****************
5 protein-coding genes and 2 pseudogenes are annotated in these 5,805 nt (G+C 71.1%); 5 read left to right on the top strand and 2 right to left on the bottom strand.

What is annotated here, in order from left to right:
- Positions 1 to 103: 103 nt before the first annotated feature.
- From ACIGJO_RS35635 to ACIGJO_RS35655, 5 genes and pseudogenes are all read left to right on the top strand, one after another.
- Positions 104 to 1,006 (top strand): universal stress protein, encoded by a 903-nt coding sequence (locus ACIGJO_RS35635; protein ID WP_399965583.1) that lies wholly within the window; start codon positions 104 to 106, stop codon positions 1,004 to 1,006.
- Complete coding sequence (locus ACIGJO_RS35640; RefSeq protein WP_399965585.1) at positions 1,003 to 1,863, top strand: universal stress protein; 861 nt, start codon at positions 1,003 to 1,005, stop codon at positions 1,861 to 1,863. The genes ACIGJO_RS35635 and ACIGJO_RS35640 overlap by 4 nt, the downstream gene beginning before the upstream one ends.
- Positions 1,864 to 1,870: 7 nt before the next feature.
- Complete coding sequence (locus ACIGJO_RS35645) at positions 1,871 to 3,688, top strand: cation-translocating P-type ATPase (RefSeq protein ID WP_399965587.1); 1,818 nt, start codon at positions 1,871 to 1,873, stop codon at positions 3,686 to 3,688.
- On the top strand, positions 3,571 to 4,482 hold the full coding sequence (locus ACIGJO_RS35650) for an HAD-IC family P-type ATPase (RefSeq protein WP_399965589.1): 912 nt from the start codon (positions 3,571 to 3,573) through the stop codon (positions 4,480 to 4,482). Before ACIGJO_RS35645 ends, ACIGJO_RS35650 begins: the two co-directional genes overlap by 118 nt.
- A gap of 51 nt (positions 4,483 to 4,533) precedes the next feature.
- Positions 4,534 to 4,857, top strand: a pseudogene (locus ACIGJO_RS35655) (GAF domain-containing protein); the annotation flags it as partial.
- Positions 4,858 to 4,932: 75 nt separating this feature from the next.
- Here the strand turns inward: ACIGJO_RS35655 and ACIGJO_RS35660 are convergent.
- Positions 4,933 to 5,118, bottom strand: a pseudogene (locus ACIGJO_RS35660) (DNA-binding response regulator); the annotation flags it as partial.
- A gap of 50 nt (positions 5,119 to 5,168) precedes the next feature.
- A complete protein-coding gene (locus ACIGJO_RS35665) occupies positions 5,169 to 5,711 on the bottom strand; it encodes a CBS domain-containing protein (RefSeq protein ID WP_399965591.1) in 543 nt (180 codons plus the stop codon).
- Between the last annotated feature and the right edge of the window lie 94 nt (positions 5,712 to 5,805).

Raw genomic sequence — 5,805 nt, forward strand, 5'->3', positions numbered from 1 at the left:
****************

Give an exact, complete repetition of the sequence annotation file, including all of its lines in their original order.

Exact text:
5 protein-coding genes and 2 pseudogenes are annotated in these 5,805 nt (G+C 71.1%); 5 read left to right on the top strand and 2 right to left on the bottom strand.

What is annotated here, in order from left to right:
- Positions 1 to 103: 103 nt before the first annotated feature.
- From ACIGJO_RS35635 to ACIGJO_RS35655, 5 genes and pseudogenes are all read left to right on the top strand, one after another.
- Positions 104 to 1,006 (top strand): universal stress protein, encoded by a 903-nt coding sequence (locus ACIGJO_RS35635; protein ID WP_399965583.1) that lies wholly within the window; start codon positions 104 to 106, stop codon positions 1,004 to 1,006.
- Complete coding sequence (locus ACIGJO_RS35640; RefSeq protein WP_399965585.1) at positions 1,003 to 1,863, top strand: universal stress protein; 861 nt, start codon at positions 1,003 to 1,005, stop codon at positions 1,861 to 1,863. The genes ACIGJO_RS35635 and ACIGJO_RS35640 overlap by 4 nt, the downstream gene beginning before the upstream one ends.
- Positions 1,864 to 1,870: 7 nt before the next feature.
- Complete coding sequence (locus ACIGJO_RS35645) at positions 1,871 to 3,688, top strand: cation-translocating P-type ATPase (RefSeq protein ID WP_399965587.1); 1,818 nt, start codon at positions 1,871 to 1,873, stop codon at positions 3,686 to 3,688.
- On the top strand, positions 3,571 to 4,482 hold the full coding sequence (locus ACIGJO_RS35650) for an HAD-IC family P-type ATPase (RefSeq protein WP_399965589.1): 912 nt from the start codon (positions 3,571 to 3,573) through the stop codon (positions 4,480 to 4,482). Before ACIGJO_RS35645 ends, ACIGJO_RS35650 begins: the two co-directional genes overlap by 118 nt.
- A gap of 51 nt (positions 4,483 to 4,533) precedes the next feature.
- Positions 4,534 to 4,857, top strand: a pseudogene (locus ACIGJO_RS35655) (GAF domain-containing protein); the annotation flags it as partial.
- Positions 4,858 to 4,932: 75 nt separating this feature from the next.
- Here the strand turns inward: ACIGJO_RS35655 and ACIGJO_RS35660 are convergent.
- Positions 4,933 to 5,118, bottom strand: a pseudogene (locus ACIGJO_RS35660) (DNA-binding response regulator); the annotation flags it as partial.
- A gap of 50 nt (positions 5,119 to 5,168) precedes the next feature.
- A complete protein-coding gene (locus ACIGJO_RS35665) occupies positions 5,169 to 5,711 on the bottom strand; it encodes a CBS domain-containing protein (RefSeq protein ID WP_399965591.1) in 543 nt (180 codons plus the stop codon).
- Between the last annotated feature and the right edge of the window lie 94 nt (positions 5,712 to 5,805).

Raw genomic sequence — 5,805 nt, forward strand, 5'->3', positions numbered from 1 at the left: